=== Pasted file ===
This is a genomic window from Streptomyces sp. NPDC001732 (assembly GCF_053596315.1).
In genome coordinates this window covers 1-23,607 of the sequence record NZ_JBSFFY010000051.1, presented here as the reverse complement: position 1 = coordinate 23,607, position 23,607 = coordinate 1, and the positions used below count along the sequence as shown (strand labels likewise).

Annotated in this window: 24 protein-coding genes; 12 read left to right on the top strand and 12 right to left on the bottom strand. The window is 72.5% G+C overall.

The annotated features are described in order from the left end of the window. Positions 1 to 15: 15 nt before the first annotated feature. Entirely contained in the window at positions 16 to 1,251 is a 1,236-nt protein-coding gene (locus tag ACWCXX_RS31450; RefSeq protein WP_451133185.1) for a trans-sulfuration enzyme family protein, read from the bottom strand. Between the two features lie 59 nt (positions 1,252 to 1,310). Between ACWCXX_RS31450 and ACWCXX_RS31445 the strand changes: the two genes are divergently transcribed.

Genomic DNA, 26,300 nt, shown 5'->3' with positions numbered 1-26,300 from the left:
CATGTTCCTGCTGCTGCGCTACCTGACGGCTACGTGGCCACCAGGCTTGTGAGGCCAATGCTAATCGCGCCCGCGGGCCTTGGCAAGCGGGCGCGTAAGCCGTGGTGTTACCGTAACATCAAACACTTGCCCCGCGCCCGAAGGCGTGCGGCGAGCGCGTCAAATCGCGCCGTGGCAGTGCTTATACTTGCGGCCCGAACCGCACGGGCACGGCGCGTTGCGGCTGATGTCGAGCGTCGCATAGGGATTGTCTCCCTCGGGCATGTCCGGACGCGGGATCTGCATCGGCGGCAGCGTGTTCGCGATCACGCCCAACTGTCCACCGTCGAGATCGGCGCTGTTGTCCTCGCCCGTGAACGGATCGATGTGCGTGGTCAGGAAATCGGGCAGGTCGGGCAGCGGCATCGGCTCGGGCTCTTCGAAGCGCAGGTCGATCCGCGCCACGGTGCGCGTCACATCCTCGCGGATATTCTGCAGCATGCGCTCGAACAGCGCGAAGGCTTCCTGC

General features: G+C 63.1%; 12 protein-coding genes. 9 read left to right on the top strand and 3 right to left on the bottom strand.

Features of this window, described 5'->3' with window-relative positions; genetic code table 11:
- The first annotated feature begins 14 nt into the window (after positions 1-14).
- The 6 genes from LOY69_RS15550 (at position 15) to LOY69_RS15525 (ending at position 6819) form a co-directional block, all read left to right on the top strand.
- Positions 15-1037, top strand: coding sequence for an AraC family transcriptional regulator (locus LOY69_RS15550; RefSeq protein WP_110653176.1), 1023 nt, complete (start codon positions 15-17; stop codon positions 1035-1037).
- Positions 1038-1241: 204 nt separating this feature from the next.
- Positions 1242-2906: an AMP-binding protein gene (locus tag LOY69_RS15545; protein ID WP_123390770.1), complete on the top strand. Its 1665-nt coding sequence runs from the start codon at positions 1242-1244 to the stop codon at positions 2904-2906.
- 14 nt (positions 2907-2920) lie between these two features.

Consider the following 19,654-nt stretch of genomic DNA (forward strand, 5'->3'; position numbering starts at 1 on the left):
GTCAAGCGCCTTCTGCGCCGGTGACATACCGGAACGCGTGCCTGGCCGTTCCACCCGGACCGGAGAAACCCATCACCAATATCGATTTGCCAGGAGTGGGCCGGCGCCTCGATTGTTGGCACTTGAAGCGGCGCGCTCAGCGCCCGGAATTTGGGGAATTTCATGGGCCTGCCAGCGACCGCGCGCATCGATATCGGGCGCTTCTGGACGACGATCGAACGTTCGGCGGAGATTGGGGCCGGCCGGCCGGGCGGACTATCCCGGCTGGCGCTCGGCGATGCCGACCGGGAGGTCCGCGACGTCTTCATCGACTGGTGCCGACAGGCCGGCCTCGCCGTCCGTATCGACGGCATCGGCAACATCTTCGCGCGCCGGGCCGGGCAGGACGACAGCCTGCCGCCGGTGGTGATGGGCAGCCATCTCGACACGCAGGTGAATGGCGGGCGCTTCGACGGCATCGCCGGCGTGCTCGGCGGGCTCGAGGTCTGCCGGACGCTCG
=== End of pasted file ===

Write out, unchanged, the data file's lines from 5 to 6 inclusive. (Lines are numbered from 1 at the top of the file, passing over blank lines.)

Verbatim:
Genomic DNA, 26,300 nt, shown 5'->3' with positions numbered 1-26,300 from the left:
CATGTTCCTGCTGCTGCGCTACCTGACGGCTACGTGGCCACCAGGCTTGTGAGGCCAATGCTAATCGCGCCCGCGGGCCTTGGCAAGCGGGCGCGTAAGCCGTGGTGTTACCGTAACATCAAACACTTGCCCCGCGCCCGAAGGCGTGCGGCGAGCGCGTCAAATCGCGCCGTGGCAGTGCTTATACTTGCGGCCCGAACCGCACGGGCACGGCGCGTTGCGGCTGATGTCGAGCGTCGCATAGGGATTGTCTCCCTCGGGCATGTCCGGACGCGGGATCTGCATCGGCGGCAGCGTGTTCGCGATCACGCCCAACTGTCCACCGTCGAGATCGGCGCTGTTGTCCTCGCCCGTGAACGGATCGATGTGCGTGGTCAGGAAATCGGGCAGGTCGGGCAGCGGCATCGGCTCGGGCTCTTCGAAGCGCAGGTCGATCCGCGCCACGGTGCGCGTCACATCCTCGCGGATATTCTGCAGCATGCGCTCGAACAGCGCGAAGGCTTCCTGC